Drama, Hayden Christensen, Horror, Jacob Latimore, John Leguizamo, Movie, Thandie Newton, Vanishing on 7th Street
Hayden Christensen, Thandie Newton, John Leguizamo, Jacob Latimore
Paul: What, am I…in heaven?
Luke: Better…a bar.
During a blackout, most of the population of Detroit disappears in an instant. Only those close to a light source at the time are spared, but the survivors must stay in the light, or suffer the same fate as all the others.
Affleck, you da bomb in Phantoms, yo!
Yeah, while I was watching this movie, I kept waiting for Ben Affleck’s Sheriff character from Phantoms to show up because this movie borrows heavily from that one.
Both involve a mass disappearance, references to the legendary “Lost Colony” of Roanoke, a group of characters collected in a small building, and some sort of dark presence seemingly trying to absorb them all into a collective. Also, both movies aren’t particularly good.
Aside from having a title that sounds like an episode of The Twilight Zone, the main problem with Vanishing on 7th Street is the lack of character development (despite some fairly good, if overly dramatic, acting). I couldn’t help compare that aspect of the movie to the movie I had watched the day before, Cold Weather. In that movie, we got a whole lot of time to get to know the main characters before the main plot was really set in motion. Thus, even though their situation wasn’t nearly as dire as the characters’ situation in this movie, the tension was greater because I actually cared about those characters. I didn’t even know all the names of the people in this movie until quite a ways in. I’d say Paul (Leguizamo) gets the most development and depth, but Luke (Christensen) and Rosemary (Newton) hardly even register as characters. They’re just there to run around and try to avoid the dark shadows closing in on them.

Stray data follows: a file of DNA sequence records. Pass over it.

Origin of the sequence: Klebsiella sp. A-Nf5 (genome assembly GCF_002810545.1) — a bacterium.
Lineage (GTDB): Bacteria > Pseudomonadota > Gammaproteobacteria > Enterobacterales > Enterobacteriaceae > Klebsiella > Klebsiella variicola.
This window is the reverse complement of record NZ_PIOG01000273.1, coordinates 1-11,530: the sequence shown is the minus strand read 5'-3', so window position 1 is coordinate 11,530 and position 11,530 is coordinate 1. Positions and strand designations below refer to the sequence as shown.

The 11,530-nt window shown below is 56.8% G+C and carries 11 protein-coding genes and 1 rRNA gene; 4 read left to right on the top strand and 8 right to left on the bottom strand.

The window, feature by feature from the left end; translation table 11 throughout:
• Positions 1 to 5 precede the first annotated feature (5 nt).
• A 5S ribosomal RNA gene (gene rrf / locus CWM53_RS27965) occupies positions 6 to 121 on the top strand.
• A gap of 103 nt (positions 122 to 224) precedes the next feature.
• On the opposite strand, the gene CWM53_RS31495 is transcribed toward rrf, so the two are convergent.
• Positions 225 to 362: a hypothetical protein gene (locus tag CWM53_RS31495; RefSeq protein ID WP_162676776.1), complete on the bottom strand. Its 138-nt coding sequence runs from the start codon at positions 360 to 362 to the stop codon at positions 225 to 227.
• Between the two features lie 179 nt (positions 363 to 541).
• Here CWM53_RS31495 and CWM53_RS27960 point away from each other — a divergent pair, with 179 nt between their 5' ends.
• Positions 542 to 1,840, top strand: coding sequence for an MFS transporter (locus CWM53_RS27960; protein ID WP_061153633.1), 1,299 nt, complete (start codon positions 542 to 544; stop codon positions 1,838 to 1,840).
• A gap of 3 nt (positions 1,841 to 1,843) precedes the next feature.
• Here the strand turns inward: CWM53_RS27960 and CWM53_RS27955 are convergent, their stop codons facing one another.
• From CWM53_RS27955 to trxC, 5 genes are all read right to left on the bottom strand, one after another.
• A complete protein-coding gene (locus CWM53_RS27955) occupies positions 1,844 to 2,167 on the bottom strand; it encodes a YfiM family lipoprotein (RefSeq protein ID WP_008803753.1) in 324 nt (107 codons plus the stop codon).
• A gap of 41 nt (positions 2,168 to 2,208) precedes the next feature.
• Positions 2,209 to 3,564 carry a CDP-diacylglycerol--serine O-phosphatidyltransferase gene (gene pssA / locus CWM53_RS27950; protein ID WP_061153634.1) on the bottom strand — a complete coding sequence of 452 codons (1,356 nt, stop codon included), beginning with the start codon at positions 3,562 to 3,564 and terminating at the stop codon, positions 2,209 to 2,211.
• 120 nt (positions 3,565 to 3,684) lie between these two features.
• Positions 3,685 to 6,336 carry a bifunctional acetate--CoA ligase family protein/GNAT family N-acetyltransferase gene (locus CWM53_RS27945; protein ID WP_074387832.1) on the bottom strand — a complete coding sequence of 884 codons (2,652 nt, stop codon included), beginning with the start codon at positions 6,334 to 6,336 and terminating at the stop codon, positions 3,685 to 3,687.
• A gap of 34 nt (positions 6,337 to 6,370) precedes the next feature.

Oh, and they threw in a kid or two just so the audience would have to say, “oh no! They’re not going to kill off the kid, are they!?” Child endangerment always ramps up the tension.
So, without any real characters to care about, we at least get some sort of interesting explanation as to what the heck is going on, right?
Nope. A fairly good set up is wasted.
Now, I’m not one that always needs things wrapped up in a pretty bow, but if you’re going to have your movie plot driven instead of character driven, it would be nice to have at least some amount of closure. In the end I was just left thinking, “I don’t care about these people, and I don’t know what is happening to them. Why did I watch this?”
There is some creepy imagery here and there and a somewhat ominous mood set at times, if you’re into that sort of thing, but mostly I was just bored. Frustrated too. False dramatics bother me. For instance, they’ve got a ton of independent light sources they’ve been using to stay alive, yet as the bar’s generator is running low on power, they all seem to be saying that if it dies, they die. So for about 5 to 10 minutes of the movie they’re sitting there praying the generator keeps running and the lights stay on. All the while, I’m thinking, “um…turn on a flashlight maybe?”
Of course, they remember the flashlights later, when it’s convenient to the plot, but by then I was already rooting for the shadow demon monster creatures to finish them off. Or for Affleck to save the day…
10 – 3 for booorrrrring characters – 1 for too many frustrating lapses in logic by the characters – .7 because it’s not particularly scary = 5.3